Keep online security simple. It’s in our name. Simplicity means to have as few moving parts as possible. It also means to avoid unnecessary complications. You should avoid anything that fails to improve your online security profile. If you’re asking, “Should I use antivirus software?, our answer is “No.”
Still, you need to make the decision that’s best for you.
If we just surprised you, continue reading to find out why you should avoid antivirus software.
Should I use antivirus software?
I remember the days when Windows was chock full of viruses. Everywhere you looked, you found viruses on floppy disks, hard drives, CD ROM disks, and even in online storage.
People transmitted viruses via illegal downloads, email attachments, malicious links, and other unhealthy digital practices.
In desperation, computer users made antivirus software a staple of “modern” life.
Some people posed the theory that antivirus companies were the source of viruses. They created a problem which you needed to pay them to solve.
They also accused Microsoft of purposefully leaving holes in their software to create opportunities for their business partners in the antivirus industry.
Some questions may never get answered. However, when you ask, “Do I need antivirus software?”, we have the answer.
That was then. This is now. At Simple Online Security, LLC, we do not recommend antivirus software.
Why you shouldn’t bother with antivirus software.
When you asked, “Should I use antivirus software?”, I told you “no” for several reasons:
- It’s expensive. Now that most antivirus products have adopted the subscription model, you pay a hefty fee every month in return for near-zero benefits.
- It slows you down. Again, anitvirus software offers a poor return on investment. In exchange for your money, antivirus providers hog your computing power and memory capacity. The loss of productivity makes antivirus software a bad deal.
- Antivirus software doesn’t work. Sure, it makes you feel better. Your antivirus purchase makes you feel you’ve improved your online security. It’s a waste of time.
A brief history of viruses
Computer viruses became infamous in the 1980’s, driving the creation of a new segment of the software industry: Antiviruses.
John McAfee launched one of the most famous antivirus brands. To this day, McAfee and continues to be synonymous with “antivirus.” Just a few years later, Norton emerged. Decades later, people still associate that brand with online security.
How antivirus software works
At first, most antivirus products worked by storing catalogs of known viruses and comparing the contents of a computer disk or file with that database. When the software discovered a match, it gave you the option to clean the offending software from your system.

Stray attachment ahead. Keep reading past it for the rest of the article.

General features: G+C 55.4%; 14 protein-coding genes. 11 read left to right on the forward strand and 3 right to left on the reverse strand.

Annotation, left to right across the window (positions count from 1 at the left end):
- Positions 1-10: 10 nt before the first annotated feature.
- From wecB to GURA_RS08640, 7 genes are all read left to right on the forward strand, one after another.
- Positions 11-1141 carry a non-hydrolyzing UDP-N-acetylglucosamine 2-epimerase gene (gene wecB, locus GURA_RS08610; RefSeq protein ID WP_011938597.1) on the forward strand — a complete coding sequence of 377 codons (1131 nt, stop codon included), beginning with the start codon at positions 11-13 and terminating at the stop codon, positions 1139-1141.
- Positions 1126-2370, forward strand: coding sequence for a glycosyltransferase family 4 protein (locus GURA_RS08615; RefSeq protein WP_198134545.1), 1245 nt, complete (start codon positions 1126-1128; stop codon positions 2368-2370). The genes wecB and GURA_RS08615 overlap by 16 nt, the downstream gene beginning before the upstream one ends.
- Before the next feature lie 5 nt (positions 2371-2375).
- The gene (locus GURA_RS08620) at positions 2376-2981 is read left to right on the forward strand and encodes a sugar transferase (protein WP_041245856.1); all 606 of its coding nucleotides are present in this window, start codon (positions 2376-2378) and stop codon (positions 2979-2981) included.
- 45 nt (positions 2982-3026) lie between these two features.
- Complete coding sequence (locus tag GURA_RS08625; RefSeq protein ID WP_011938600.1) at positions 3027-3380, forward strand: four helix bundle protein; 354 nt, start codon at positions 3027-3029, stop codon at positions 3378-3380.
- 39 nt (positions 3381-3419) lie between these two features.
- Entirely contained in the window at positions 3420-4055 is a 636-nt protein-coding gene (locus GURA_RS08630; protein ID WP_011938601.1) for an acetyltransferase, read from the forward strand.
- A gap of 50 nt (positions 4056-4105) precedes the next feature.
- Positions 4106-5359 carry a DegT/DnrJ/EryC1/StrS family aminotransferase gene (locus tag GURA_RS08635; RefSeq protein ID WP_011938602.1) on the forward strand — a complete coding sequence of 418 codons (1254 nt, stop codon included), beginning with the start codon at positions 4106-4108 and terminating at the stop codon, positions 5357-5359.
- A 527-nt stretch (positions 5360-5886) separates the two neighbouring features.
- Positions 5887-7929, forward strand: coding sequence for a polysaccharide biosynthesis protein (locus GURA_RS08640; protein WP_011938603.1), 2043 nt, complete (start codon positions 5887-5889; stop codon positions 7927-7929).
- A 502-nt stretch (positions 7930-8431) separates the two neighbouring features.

At the turn of the century, experts estimated that about 100,000 viruses existed. Now, over 100 million viruses exist.
Viruses now mutate, making traditional virus databases obsolete.
“Modern” antivirus software monitors the behavior of software, trying to recognize malicious patterns. The software either detects too many “issues” as false positives or cannot detect genuine threats. Either way, antivirus software provides few benefits.
A fresh approach
In the past, operating systems allowed practically all software operations. To fight viruses, you’d build a list of exceptions to block.
Nowadays, operating systems work differently. They instinctively block behaviors that lead to infections, requiring users to approve them.
In other words, modern viruses and malware spread via user interactions rather than via self-replicating code. If a user intentionally approves a download or clicks a suspicious link, antivirus won’t prevent an infection.
Online Security training and education
Now that the spread of malicious software depends on user behavior, antivirus apps usually offer little protection in exchange for your lost time, money, and productivity. Focus on training and education instead.
When users know how to recognize and avoid threats, the virus problem diminishes. The need for users to approve malicious actions slows the spread of viruses and other malware.
You need to know to avoid opening suspicious attachments. Only click on links and attachments that come from trusted sources. Learn how to spot spoofed email addresses and phishing attacks.
Mitigating the threat
Use the following tips to help you reduce your exposure to malicious software.
Many operating system updates fix vulnerabilities and harden your system against rogue software. When you receive notifications that updates are available, install them.
Backup your files
Regardless of whether you backup your hole computer or just your data files, create a backup routine. Without a backup, you could lose vital data, including bookkeeping files, work in progress, and other important records.
Can I use antivirus software?
Yes. If you are aware that you get few benefits for the money you spend, go ahead. You should also prepare yourself for degraded system performance and reduced productivity.
Our recommendation may not be right for you. You must make the best decision based on your preferences and circumstances.